Syria rebels ready for provisional truce

BEIRUT -- The main Syrian opposition group said Saturday it would be ready "in principle" to implement a provisional truce, slamming Russia and the Syrian government after a deadline set for a temporary cessation of hostilities passed.

See Full Article

The Saudi-backed group, known as the High Negotiations Committee, said any potential truce would require the Syrian government to first lift blockades from rebel-held communities and release thousands of detainees.

The statement followed a meeting among opposition groups held in the Saudi capital, Riyadh, on Saturday to discuss the situation after the passing of a deadline set by world powers, including Russia and the U.S.

A Feb. 12 meeting in Munich of 18 nations supporting opposing sides in Syria's five-year civil war agreed to a cessation of hostilities within a week. But the truce never took hold amid intense fighting, including a massive Russian-backed government offensive near the Turkish border.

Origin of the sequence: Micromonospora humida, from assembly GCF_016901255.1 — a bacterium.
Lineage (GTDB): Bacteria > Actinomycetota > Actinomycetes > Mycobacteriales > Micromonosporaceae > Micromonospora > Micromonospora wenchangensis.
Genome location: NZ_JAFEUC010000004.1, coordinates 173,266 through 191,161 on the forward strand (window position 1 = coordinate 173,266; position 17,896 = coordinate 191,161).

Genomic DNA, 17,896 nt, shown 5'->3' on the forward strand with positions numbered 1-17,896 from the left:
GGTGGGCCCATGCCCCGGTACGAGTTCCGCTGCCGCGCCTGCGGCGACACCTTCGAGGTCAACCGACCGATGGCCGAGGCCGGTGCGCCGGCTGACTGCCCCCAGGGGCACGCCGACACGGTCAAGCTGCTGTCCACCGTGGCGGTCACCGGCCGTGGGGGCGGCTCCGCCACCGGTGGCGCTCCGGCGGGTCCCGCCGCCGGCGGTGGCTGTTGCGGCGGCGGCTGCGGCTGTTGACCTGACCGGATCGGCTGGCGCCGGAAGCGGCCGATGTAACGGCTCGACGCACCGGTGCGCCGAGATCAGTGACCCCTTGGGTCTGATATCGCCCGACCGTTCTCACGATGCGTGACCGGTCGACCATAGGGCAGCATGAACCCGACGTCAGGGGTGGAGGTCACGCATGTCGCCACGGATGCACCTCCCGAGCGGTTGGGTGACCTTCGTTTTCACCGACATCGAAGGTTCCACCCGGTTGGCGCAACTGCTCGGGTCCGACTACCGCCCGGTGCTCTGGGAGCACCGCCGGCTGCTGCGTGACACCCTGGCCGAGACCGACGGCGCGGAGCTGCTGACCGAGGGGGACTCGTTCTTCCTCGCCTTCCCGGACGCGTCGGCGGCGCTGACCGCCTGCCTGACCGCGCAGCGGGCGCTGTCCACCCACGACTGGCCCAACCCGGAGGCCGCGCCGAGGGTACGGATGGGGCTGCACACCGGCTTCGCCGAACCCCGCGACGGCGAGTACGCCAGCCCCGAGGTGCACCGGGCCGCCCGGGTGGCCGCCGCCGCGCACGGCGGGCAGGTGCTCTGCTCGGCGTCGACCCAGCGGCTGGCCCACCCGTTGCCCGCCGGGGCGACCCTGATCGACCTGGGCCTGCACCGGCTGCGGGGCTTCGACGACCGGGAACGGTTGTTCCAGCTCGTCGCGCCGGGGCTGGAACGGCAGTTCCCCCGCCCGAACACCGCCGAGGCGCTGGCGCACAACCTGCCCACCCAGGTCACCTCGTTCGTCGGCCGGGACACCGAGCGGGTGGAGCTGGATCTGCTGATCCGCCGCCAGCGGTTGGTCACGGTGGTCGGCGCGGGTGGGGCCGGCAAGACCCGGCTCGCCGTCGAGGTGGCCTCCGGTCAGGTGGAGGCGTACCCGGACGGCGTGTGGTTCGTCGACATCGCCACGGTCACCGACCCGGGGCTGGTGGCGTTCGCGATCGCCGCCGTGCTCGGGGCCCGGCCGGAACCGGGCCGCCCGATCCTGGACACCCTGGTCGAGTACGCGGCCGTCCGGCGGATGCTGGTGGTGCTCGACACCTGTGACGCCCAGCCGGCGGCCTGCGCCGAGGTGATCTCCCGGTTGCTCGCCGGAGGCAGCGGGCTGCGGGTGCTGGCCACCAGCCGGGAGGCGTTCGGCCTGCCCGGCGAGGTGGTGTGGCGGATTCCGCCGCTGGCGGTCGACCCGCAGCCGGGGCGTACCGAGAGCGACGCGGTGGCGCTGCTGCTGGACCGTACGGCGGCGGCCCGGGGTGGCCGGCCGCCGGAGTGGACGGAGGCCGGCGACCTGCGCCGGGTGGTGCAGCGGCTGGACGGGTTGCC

UN envoy Staffan de Mistura told the Swedish newspaper Svenska Dagbladet on Friday that he cannot "realistically" get the parties in the Syrian conflict back to the table by Feb. 25 as he had hoped.

The HNC said any truce must include all parties to the conflict, notably Russia and Iran, key supporters of President Bashar Assad's government. Russia has said that it would continue to strike at "terrorists" in Syria even during a cease-fire.

"The deadline set in Munich for a cessation of hostilities has passed without response from Russia or the regime, who show disdain for the international community and disregard for the lives of Syrians," said HNC spokesman Salem Al Meslet in a statement.

He said Assad and Russia have spent "yet another week annihilating defenceless Syrians" and called on the international community to implement a new approach that holds the two allies to account.

Meanwhile, the spokesman for Russian President Vladimir Putin said the Kremlin is disappointed by the rejection of a proposed United Nations resolution aimed at stopping cross-border shelling and foreign ground intervention in the Syrian conflict.

The draft resolution was put forth by Russia on Friday at an emergency meeting of the U.N. Security Council and was immediately turned down by France.

It did not name Turkey but it was clearly aimed at the Turkish government, which has threatened ground action and is shelling U.S.-backed Kurdish militia positions in Syria.

On Saturday, Kremlin spokesman Dmitry Peskov said "Russia views such trans-border strikes by Turkish artillery and artillery strikes at Syrian territory as unacceptable," according to the state news agency Tass.